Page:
Protecting Yourself from Identity Theft

ID CARDHave you seen the movie “Identity Theft”? It showed how a simple phone call could turn your life into hell. Yes, what happened in the movie could happen to you. Well, minus the road trip part and the happy ending. Of course they also embellished how bad it could be, but to tell you the truth they are not far from reality. If you carelessly gave your data away you could face a lot of headaches and trouble, so to help you protect yourself from Identity theft, here are a few tips on how to avoid getting your identity stolen.

Let’s talk about how it happened in the movie first, so the movie’s protagonist received a phone call one day and was told that he was the victim of getting his credit details stolen. This is standard for most voice phishers, they pretend to be an agent of a financial institution like your bank, tell you about unauthorized charges made with your credit card or something similar, and get you to tell them all of your details.  The best way to handle this situation; is to immediately hang-up and call your credit card issuer, your bank for example, and ask if they tried to contact you regarding unauthorized charges, If they really were the ones calling you then you get to handle the situation, and if the caller was a phisher than you avoid a catastrophe.

Don’t use public Wi-Fi for banking transactions, there is a high probability that someone else is listening in the network. Since the network is not secured you should presume that anything you put in can easily be picked up by anyone who have the knowledge and ability to do so.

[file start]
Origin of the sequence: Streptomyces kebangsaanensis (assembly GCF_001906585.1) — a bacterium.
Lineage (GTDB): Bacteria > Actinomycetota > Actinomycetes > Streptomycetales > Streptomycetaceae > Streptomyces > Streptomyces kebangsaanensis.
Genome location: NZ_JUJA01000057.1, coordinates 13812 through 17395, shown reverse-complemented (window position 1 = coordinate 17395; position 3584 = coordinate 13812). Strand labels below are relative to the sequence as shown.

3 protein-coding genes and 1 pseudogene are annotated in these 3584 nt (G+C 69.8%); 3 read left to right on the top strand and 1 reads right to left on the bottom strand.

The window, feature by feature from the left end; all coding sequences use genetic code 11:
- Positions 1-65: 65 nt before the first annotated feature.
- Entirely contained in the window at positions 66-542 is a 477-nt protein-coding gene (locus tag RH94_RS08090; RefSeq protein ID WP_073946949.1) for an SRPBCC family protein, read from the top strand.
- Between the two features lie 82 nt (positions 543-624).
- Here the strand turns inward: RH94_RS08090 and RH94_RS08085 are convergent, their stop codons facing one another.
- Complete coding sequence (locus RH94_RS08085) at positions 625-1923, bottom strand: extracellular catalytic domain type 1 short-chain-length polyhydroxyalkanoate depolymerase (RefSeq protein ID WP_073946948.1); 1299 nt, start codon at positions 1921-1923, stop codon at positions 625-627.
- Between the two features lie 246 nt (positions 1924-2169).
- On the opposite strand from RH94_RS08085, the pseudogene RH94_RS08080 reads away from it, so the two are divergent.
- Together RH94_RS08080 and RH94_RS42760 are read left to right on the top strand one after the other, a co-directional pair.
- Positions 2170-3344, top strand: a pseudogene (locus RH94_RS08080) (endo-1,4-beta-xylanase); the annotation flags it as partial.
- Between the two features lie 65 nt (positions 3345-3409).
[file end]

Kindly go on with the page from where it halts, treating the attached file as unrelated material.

Be careful when shopping online or filling up forms online with your details and credit information, people can easily clone websites; creating an identical copy and tricking you to think that it is the real one. One way to know if the site you are visiting is the real one, look at the address bar and look for the little padlock and there should be a “https” not “http” written before the website address.

Avoid filling up credit-card forms from kiosks or retail card applications. It isn’t a good idea to give all your personal and financial information on a piece of paper to a complete stranger. If you would really like to apply for their card, ask if you could fill up an online form instead.

Don’t share too much on social media, while it is great to get in touch with a few friends from high school, those friends should know enough about you. Limit what you put in social media, often times the information a person have put up in social media is enough to get their identity stolen. You can easily find out the answer to people’s security question through simply looking through their profile; birthday, pets name, mother’s maiden name, and a lot of other unnecessary things people put online.

Keep yourself safe by being vigilant and cautious when your personal and financial details are involved.

Useful resources:

http://www.practicalmoneyskills.com/personalfinance/creditdebt/identitytheft/protect.php

http://guides.wsj.com/personal-finance/credit/how-to-protect-yourself-from-identity-theft/

https://www.consumer.ftc.gov/topics/identity-theft